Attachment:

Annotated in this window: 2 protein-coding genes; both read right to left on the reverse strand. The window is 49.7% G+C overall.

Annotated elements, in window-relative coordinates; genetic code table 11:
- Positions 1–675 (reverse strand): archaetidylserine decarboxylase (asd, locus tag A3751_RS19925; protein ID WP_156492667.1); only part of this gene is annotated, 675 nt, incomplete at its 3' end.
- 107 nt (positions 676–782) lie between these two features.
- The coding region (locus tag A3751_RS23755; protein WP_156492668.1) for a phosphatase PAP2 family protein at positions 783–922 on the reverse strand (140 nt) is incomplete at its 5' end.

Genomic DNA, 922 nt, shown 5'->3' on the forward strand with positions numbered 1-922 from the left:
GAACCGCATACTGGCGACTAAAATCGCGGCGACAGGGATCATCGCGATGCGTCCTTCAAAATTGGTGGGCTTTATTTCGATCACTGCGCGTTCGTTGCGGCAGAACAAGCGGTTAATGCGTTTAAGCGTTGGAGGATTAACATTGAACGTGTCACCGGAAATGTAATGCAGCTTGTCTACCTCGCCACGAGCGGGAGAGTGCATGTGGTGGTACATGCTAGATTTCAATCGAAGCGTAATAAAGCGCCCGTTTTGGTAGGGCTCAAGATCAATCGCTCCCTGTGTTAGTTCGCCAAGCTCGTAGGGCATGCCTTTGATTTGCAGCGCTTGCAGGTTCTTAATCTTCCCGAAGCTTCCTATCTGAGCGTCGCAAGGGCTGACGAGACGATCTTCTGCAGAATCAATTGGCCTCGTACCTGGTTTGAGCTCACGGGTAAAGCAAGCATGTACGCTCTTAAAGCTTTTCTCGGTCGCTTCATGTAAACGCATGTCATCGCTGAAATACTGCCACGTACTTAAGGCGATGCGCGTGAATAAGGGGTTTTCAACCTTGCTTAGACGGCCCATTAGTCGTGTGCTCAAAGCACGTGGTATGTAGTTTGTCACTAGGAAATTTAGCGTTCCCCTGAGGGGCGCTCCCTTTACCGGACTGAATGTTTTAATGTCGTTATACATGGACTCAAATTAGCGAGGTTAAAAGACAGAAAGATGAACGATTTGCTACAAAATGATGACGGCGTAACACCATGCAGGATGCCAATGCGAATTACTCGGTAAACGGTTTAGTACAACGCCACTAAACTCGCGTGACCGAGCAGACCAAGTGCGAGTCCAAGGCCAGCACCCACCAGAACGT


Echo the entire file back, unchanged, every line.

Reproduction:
Annotated in this window: 2 protein-coding genes; both read right to left on the reverse strand. The window is 49.7% G+C overall.

Annotated elements, in window-relative coordinates; genetic code table 11:
- Positions 1–675 (reverse strand): archaetidylserine decarboxylase (asd, locus tag A3751_RS19925; protein ID WP_156492667.1); only part of this gene is annotated, 675 nt, incomplete at its 3' end.
- 107 nt (positions 676–782) lie between these two features.
- The coding region (locus tag A3751_RS23755; protein WP_156492668.1) for a phosphatase PAP2 family protein at positions 783–922 on the reverse strand (140 nt) is incomplete at its 5' end.

Genomic DNA, 922 nt, shown 5'->3' on the forward strand with positions numbered 1-922 from the left:
GAACCGCATACTGGCGACTAAAATCGCGGCGACAGGGATCATCGCGATGCGTCCTTCAAAATTGGTGGGCTTTATTTCGATCACTGCGCGTTCGTTGCGGCAGAACAAGCGGTTAATGCGTTTAAGCGTTGGAGGATTAACATTGAACGTGTCACCGGAAATGTAATGCAGCTTGTCTACCTCGCCACGAGCGGGAGAGTGCATGTGGTGGTACATGCTAGATTTCAATCGAAGCGTAATAAAGCGCCCGTTTTGGTAGGGCTCAAGATCAATCGCTCCCTGTGTTAGTTCGCCAAGCTCGTAGGGCATGCCTTTGATTTGCAGCGCTTGCAGGTTCTTAATCTTCCCGAAGCTTCCTATCTGAGCGTCGCAAGGGCTGACGAGACGATCTTCTGCAGAATCAATTGGCCTCGTACCTGGTTTGAGCTCACGGGTAAAGCAAGCATGTACGCTCTTAAAGCTTTTCTCGGTCGCTTCATGTAAACGCATGTCATCGCTGAAATACTGCCACGTACTTAAGGCGATGCGCGTGAATAAGGGGTTTTCAACCTTGCTTAGACGGCCCATTAGTCGTGTGCTCAAAGCACGTGGTATGTAGTTTGTCACTAGGAAATTTAGCGTTCCCCTGAGGGGCGCTCCCTTTACCGGACTGAATGTTTTAATGTCGTTATACATGGACTCAAATTAGCGAGGTTAAAAGACAGAAAGATGAACGATTTGCTACAAAATGATGACGGCGTAACACCATGCAGGATGCCAATGCGAATTACTCGGTAAACGGTTTAGTACAACGCCACTAAACTCGCGTGACCGAGCAGACCAAGTGCGAGTCCAAGGCCAGCACCCACCAGAACGT